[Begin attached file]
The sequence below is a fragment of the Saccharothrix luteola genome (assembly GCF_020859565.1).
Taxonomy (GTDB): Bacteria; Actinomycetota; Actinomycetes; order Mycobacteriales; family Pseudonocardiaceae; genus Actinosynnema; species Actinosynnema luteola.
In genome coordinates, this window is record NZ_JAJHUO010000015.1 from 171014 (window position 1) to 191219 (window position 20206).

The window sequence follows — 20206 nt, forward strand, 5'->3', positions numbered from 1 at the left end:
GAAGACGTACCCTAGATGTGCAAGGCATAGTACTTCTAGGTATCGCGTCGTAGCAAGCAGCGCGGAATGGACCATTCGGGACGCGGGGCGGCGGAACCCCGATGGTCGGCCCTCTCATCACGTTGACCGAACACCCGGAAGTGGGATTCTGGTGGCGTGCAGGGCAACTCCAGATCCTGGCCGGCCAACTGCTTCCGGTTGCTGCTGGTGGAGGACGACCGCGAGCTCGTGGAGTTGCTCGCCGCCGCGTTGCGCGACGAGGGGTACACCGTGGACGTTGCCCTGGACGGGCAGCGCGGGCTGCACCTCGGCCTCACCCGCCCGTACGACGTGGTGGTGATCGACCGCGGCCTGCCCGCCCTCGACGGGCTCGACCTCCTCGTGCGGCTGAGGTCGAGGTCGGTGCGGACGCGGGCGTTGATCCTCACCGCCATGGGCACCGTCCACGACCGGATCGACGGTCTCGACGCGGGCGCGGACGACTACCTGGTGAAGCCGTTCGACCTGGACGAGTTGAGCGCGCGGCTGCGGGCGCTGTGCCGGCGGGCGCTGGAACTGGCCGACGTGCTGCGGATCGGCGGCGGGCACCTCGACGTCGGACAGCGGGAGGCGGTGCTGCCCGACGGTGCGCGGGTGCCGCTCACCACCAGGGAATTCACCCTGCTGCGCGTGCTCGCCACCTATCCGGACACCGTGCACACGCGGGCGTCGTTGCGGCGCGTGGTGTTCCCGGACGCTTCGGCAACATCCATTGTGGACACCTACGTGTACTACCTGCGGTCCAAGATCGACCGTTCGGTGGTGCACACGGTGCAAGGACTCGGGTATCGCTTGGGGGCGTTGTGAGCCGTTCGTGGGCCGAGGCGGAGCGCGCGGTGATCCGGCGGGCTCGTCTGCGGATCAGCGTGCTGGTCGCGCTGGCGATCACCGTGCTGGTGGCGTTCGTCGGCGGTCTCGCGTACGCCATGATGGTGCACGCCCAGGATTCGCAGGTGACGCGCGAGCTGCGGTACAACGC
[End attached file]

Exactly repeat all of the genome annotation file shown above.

The sequence below is a fragment of the Saccharothrix luteola genome (assembly GCF_020859565.1).
Taxonomy (GTDB): Bacteria; Actinomycetota; Actinomycetes; order Mycobacteriales; family Pseudonocardiaceae; genus Actinosynnema; species Actinosynnema luteola.
In genome coordinates, this window is record NZ_JAJHUO010000015.1 from 171014 (window position 1) to 191219 (window position 20206).

The window sequence follows — 20206 nt, forward strand, 5'->3', positions numbered from 1 at the left end:
GAAGACGTACCCTAGATGTGCAAGGCATAGTACTTCTAGGTATCGCGTCGTAGCAAGCAGCGCGGAATGGACCATTCGGGACGCGGGGCGGCGGAACCCCGATGGTCGGCCCTCTCATCACGTTGACCGAACACCCGGAAGTGGGATTCTGGTGGCGTGCAGGGCAACTCCAGATCCTGGCCGGCCAACTGCTTCCGGTTGCTGCTGGTGGAGGACGACCGCGAGCTCGTGGAGTTGCTCGCCGCCGCGTTGCGCGACGAGGGGTACACCGTGGACGTTGCCCTGGACGGGCAGCGCGGGCTGCACCTCGGCCTCACCCGCCCGTACGACGTGGTGGTGATCGACCGCGGCCTGCCCGCCCTCGACGGGCTCGACCTCCTCGTGCGGCTGAGGTCGAGGTCGGTGCGGACGCGGGCGTTGATCCTCACCGCCATGGGCACCGTCCACGACCGGATCGACGGTCTCGACGCGGGCGCGGACGACTACCTGGTGAAGCCGTTCGACCTGGACGAGTTGAGCGCGCGGCTGCGGGCGCTGTGCCGGCGGGCGCTGGAACTGGCCGACGTGCTGCGGATCGGCGGCGGGCACCTCGACGTCGGACAGCGGGAGGCGGTGCTGCCCGACGGTGCGCGGGTGCCGCTCACCACCAGGGAATTCACCCTGCTGCGCGTGCTCGCCACCTATCCGGACACCGTGCACACGCGGGCGTCGTTGCGGCGCGTGGTGTTCCCGGACGCTTCGGCAACATCCATTGTGGACACCTACGTGTACTACCTGCGGTCCAAGATCGACCGTTCGGTGGTGCACACGGTGCAAGGACTCGGGTATCGCTTGGGGGCGTTGTGAGCCGTTCGTGGGCCGAGGCGGAGCGCGCGGTGATCCGGCGGGCTCGTCTGCGGATCAGCGTGCTGGTCGCGCTGGCGATCACCGTGCTGGTGGCGTTCGTCGGCGGTCTCGCGTACGCCATGATGGTGCACGCCCAGGATTCGCAGGTGACGCGCGAGCTGCGGTACAACGC